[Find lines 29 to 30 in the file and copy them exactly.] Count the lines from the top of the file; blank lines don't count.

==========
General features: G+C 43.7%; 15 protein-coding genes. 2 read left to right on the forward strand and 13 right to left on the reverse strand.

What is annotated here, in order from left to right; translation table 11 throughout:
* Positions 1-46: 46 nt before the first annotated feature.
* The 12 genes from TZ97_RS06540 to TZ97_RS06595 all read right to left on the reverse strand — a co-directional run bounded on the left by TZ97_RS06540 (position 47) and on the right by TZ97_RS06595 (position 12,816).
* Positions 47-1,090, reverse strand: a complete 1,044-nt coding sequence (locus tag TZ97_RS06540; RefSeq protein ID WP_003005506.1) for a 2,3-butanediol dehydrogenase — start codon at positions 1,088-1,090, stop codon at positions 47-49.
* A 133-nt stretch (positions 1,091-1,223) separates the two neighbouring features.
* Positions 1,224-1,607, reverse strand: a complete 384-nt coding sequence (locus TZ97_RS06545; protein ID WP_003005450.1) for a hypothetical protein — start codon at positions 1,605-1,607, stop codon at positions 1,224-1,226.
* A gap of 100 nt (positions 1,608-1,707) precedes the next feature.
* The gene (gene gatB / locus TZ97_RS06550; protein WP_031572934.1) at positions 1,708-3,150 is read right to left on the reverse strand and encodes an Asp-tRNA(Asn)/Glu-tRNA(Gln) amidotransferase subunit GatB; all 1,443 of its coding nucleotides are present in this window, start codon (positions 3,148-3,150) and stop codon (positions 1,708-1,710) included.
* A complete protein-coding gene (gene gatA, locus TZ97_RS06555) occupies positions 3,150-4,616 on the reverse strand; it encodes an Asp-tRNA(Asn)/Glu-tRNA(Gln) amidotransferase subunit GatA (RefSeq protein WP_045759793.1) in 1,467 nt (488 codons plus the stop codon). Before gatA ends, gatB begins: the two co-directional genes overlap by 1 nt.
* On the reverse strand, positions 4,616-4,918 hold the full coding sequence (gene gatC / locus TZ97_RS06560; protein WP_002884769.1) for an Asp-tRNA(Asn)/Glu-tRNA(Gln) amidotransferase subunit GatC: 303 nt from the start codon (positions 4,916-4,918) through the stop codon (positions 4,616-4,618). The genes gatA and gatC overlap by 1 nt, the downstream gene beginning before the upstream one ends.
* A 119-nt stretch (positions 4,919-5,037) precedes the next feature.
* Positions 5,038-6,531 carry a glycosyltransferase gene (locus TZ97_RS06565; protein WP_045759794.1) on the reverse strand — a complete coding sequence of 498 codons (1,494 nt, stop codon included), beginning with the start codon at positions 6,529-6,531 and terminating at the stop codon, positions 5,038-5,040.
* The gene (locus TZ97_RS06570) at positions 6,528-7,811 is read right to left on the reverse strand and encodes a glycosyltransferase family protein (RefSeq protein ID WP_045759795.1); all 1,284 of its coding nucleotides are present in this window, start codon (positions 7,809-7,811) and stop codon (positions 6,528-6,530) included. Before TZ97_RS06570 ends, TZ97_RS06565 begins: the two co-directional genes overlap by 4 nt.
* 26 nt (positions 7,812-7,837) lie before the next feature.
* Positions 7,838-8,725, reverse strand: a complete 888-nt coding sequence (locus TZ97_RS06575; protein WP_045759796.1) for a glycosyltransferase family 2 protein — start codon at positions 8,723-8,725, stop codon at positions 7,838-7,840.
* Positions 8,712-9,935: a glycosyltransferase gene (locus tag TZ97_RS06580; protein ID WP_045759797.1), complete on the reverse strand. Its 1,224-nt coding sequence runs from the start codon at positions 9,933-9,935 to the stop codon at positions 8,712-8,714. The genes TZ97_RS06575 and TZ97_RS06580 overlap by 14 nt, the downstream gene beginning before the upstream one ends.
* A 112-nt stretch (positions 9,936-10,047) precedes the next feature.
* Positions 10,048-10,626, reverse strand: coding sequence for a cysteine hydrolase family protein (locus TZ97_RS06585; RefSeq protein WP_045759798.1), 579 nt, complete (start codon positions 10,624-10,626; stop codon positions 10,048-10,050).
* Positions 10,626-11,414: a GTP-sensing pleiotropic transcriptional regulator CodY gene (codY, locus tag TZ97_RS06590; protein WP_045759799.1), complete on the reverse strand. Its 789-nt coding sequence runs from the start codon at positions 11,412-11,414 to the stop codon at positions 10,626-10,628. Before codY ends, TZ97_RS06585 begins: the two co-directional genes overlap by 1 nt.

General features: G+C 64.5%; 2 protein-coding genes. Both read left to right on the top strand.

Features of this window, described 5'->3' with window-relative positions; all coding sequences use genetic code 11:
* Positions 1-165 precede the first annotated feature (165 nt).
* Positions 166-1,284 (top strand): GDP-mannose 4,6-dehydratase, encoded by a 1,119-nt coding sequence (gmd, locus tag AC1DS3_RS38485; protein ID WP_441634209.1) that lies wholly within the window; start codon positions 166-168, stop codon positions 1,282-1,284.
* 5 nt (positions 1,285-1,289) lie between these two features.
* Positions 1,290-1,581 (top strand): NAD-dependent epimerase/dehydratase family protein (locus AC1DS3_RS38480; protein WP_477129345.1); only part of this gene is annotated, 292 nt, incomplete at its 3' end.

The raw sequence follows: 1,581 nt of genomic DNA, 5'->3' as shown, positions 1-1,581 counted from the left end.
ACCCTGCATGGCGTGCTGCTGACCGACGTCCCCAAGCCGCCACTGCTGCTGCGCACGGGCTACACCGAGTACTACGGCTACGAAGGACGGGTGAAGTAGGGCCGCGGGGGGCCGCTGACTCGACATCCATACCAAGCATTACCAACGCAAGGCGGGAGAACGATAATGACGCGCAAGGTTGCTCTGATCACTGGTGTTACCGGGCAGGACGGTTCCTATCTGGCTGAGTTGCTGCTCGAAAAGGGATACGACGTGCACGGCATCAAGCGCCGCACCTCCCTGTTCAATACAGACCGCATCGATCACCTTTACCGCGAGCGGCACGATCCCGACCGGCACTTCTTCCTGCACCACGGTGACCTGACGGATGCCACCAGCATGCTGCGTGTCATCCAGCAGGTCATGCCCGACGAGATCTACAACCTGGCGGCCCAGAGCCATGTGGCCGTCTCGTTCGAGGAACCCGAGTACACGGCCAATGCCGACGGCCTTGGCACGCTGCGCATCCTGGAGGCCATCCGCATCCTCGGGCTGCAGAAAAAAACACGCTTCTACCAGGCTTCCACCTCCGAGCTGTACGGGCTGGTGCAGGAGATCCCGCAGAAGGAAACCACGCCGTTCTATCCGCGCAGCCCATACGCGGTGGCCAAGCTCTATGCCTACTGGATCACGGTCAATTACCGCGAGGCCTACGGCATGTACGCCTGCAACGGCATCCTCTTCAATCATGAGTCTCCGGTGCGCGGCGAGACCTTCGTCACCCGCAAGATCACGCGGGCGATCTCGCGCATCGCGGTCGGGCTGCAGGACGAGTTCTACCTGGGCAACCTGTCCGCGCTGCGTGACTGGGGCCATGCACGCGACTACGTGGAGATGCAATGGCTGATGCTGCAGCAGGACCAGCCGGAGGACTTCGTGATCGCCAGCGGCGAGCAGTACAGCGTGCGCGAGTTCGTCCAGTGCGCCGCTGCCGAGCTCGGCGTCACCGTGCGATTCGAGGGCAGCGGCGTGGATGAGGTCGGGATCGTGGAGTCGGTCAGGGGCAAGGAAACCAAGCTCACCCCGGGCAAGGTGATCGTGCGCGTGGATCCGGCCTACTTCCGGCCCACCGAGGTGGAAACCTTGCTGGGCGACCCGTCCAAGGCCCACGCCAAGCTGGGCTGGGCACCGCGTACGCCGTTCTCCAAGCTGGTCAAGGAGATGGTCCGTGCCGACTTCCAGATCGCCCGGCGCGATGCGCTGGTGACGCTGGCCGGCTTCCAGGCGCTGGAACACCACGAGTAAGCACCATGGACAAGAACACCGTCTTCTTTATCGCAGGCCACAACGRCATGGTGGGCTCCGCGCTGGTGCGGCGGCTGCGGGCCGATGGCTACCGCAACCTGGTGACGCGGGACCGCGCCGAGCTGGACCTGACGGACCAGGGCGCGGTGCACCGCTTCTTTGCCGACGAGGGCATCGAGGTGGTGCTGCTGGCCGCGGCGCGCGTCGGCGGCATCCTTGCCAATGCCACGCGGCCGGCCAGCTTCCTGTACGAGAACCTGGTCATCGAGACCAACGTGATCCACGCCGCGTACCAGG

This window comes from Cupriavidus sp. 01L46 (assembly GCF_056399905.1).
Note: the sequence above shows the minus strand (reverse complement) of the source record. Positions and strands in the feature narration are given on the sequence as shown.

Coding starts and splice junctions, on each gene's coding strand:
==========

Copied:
This window comes from Cupriavidus sp. 01L46 (assembly GCF_056399905.1).
Note: the sequence above shows the minus strand (reverse complement) of the source record. Positions and strands in the feature narration are given on the sequence as shown.